Co-firing coal with biomass under mandatory obligation for renewable electricity: implication for the electricity mix

Published on 01 June 2017

Renewable electricity obligation: electricity mix within the modal choice

By Vincent Bertrand

CO2 emissions
Social cost of carbon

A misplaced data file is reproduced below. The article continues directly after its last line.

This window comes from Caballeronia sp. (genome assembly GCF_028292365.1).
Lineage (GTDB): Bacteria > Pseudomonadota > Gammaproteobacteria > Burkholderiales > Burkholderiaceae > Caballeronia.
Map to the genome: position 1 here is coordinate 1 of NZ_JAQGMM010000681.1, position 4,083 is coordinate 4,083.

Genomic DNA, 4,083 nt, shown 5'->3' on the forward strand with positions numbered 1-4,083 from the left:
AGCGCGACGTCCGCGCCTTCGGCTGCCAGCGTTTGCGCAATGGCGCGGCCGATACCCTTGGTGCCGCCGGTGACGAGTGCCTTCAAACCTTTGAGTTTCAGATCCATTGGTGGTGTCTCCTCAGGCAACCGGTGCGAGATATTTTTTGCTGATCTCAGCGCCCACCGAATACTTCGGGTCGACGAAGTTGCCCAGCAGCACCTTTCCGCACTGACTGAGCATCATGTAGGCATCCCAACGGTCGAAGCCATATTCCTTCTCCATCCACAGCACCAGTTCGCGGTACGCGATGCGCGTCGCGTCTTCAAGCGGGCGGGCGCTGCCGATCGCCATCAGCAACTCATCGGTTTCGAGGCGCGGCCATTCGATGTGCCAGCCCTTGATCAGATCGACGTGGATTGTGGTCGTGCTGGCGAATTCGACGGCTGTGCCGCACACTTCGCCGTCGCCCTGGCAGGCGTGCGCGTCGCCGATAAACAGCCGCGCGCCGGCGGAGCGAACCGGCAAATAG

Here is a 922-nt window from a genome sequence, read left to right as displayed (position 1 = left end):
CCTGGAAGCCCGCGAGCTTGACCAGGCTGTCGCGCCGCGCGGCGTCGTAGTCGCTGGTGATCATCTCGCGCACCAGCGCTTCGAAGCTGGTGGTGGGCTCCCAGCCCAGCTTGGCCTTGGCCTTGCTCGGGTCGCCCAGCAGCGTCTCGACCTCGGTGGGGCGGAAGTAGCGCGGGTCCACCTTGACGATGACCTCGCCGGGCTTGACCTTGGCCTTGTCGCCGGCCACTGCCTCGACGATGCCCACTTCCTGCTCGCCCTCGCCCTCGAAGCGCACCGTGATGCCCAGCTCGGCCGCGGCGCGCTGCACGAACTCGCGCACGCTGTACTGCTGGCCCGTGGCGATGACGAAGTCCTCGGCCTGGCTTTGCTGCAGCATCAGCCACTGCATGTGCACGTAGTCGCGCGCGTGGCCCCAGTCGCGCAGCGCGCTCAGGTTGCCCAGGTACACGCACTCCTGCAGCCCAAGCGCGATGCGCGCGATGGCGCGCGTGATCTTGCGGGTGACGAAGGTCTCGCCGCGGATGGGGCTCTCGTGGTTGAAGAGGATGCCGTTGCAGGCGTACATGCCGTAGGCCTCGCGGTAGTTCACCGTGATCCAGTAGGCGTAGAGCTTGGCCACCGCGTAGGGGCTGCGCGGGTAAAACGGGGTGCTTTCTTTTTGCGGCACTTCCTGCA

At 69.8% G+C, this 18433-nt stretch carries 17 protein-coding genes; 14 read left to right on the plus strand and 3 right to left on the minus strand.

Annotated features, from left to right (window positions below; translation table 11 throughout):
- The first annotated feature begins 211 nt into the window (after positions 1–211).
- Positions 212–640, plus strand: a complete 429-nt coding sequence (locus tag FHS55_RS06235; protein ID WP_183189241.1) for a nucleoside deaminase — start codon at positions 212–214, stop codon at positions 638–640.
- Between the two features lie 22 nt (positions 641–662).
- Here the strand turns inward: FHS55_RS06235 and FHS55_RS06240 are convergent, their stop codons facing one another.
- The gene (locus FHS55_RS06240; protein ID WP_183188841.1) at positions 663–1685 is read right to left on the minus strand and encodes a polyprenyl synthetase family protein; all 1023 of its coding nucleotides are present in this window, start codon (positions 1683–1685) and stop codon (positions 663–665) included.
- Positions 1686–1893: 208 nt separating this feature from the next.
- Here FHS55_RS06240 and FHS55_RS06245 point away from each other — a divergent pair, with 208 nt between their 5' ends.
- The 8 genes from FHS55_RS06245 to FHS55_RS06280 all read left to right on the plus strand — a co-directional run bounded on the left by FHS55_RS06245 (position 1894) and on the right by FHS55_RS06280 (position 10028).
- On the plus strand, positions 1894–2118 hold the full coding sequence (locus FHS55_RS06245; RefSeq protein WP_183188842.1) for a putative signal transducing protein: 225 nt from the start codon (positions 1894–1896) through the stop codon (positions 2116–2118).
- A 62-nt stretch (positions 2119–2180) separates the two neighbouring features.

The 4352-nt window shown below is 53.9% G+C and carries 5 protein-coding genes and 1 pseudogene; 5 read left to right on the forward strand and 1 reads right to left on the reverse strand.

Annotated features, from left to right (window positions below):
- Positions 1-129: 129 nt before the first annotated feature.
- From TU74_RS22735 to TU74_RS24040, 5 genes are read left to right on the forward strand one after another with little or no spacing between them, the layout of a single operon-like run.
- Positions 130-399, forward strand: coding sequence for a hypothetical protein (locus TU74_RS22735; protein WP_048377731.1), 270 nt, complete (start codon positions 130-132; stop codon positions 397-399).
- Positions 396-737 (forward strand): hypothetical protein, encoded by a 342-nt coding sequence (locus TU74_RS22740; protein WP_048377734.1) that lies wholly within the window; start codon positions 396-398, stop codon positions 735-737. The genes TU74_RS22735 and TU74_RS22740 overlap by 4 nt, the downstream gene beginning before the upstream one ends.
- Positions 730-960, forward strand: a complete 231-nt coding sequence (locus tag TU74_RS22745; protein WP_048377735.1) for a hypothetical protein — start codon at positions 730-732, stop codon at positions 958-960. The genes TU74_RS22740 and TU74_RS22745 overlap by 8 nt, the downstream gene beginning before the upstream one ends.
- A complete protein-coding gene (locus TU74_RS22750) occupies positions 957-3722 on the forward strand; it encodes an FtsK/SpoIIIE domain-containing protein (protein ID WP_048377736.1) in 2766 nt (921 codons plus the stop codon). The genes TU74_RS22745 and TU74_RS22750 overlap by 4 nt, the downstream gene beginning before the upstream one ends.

This paper analyses the effect of recognizing co-firing coal with biomass as a renewable energy sources (RES) so as to meet the mandatory obligations in electricity. We provide simulations for the French and German electricity mix, with investigations about consequences for cost savings in the power sector and CO 2 emissions. Results indicate that, if co-firing is recognized as a RES, coal would crowd-out traditional RES, not only with increased generation from existing coal plants, but also with additional investments in coal that would be substituted for traditional RES. Investments in coal may be more significant in France than in Germany, which may correspond to adding up to 243% of coal capacity in French electricity by 2030, whereas the same progression is 27% in Germany. Regarding CO2 emissions, we find sharp increases when co-firing is recognized as a RES. The rise is more significant in Germany due to more coal capacities. In the case of France, the magnitude of increased emissions highly depends on the share of nuclear electricity, with fewer increase when old nuclear stations are prolonged. Finally, we find that including co-firing in the set of RES reduces the overall costs associated with managing the power system. We also balanced the cost saving for the power sector with the increased social cost from higher CO2 emissions. Results show that the cost saving is dominated by the increased carbon cost for the society if the carbon valuation is around 100 Euros per tCO 2, except in France when old nuclear stations are prolonged.

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